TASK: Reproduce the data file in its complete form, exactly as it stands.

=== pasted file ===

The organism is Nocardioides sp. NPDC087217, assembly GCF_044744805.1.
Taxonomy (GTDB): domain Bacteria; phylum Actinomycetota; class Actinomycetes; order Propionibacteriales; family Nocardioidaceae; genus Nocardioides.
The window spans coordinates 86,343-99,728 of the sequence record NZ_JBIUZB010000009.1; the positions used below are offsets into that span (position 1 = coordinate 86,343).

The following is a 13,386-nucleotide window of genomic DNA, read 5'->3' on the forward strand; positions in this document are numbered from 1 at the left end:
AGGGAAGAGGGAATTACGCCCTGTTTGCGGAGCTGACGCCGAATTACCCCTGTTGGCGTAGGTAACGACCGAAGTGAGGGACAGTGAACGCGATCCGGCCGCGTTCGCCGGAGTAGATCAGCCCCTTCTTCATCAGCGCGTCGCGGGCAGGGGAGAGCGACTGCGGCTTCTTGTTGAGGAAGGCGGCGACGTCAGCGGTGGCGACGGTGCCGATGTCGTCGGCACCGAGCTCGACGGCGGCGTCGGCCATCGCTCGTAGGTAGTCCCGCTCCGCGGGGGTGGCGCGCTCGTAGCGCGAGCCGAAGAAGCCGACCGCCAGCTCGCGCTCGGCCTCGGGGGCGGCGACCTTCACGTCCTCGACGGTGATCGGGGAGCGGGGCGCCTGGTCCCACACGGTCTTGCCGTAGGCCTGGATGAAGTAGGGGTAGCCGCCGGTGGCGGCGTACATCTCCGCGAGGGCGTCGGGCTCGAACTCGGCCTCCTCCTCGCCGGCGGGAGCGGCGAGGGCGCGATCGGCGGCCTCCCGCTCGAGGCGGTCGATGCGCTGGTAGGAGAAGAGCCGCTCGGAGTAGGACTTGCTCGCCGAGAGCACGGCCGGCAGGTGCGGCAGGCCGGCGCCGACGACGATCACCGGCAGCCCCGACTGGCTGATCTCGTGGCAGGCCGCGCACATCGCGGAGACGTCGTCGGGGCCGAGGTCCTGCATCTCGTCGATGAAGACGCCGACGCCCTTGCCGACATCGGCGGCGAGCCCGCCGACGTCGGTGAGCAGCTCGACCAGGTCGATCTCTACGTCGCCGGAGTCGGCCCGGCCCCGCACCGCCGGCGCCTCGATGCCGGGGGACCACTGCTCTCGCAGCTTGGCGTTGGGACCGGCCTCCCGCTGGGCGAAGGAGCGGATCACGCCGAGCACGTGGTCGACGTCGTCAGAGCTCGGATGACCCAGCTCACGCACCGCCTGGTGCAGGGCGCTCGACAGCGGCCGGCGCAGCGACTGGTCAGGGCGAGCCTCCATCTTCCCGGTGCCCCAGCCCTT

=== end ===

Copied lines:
The organism is Nocardioides sp. NPDC087217, assembly GCF_044744805.1.
Taxonomy (GTDB): domain Bacteria; phylum Actinomycetota; class Actinomycetes; order Propionibacteriales; family Nocardioidaceae; genus Nocardioides.
The window spans coordinates 86,343-99,728 of the sequence record NZ_JBIUZB010000009.1; the positions used below are offsets into that span (position 1 = coordinate 86,343).

The following is a 13,386-nucleotide window of genomic DNA, read 5'->3' on the forward strand; positions in this document are numbered from 1 at the left end:
AGGGAAGAGGGAATTACGCCCTGTTTGCGGAGCTGACGCCGAATTACCCCTGTTGGCGTAGGTAACGACCGAAGTGAGGGACAGTGAACGCGATCCGGCCGCGTTCGCCGGAGTAGATCAGCCCCTTCTTCATCAGCGCGTCGCGGGCAGGGGAGAGCGACTGCGGCTTCTTGTTGAGGAAGGCGGCGACGTCAGCGGTGGCGACGGTGCCGATGTCGTCGGCACCGAGCTCGACGGCGGCGTCGGCCATCGCTCGTAGGTAGTCCCGCTCCGCGGGGGTGGCGCGCTCGTAGCGCGAGCCGAAGAAGCCGACCGCCAGCTCGCGCTCGGCCTCGGGGGCGGCGACCTTCACGTCCTCGACGGTGATCGGGGAGCGGGGCGCCTGGTCCCACACGGTCTTGCCGTAGGCCTGGATGAAGTAGGGGTAGCCGCCGGTGGCGGCGTACATCTCCGCGAGGGCGTCGGGCTCGAACTCGGCCTCCTCCTCGCCGGCGGGAGCGGCGAGGGCGCGATCGGCGGCCTCCCGCTCGAGGCGGTCGATGCGCTGGTAGGAGAAGAGCCGCTCGGAGTAGGACTTGCTCGCCGAGAGCACGGCCGGCAGGTGCGGCAGGCCGGCGCCGACGACGATCACCGGCAGCCCCGACTGGCTGATCTCGTGGCAGGCCGCGCACATCGCGGAGACGTCGTCGGGGCCGAGGTCCTGCATCTCGTCGATGAAGACGCCGACGCCCTTGCCGACATCGGCGGCGAGCCCGCCGACGTCGGTGAGCAGCTCGACCAGGTCGATCTCTACGTCGCCGGAGTCGGCCCGGCCCCGCACCGCCGGCGCCTCGATGCCGGGGGACCACTGCTCTCGCAGCTTGGCGTTGGGACCGGCCTCCCGCTGGGCGAAGGAGCGGATCACGCCGAGCACGTGGTCGACGTCGTCAGAGCTCGGATGACCCAGCTCACGCACCGCCTGGTGCAGGGCGCTCGACAGCGGCCGGCGCAGCGACTGGTCAGGGCGAGCCTCCATCTTCCCGGTGCCCCAGCCCTT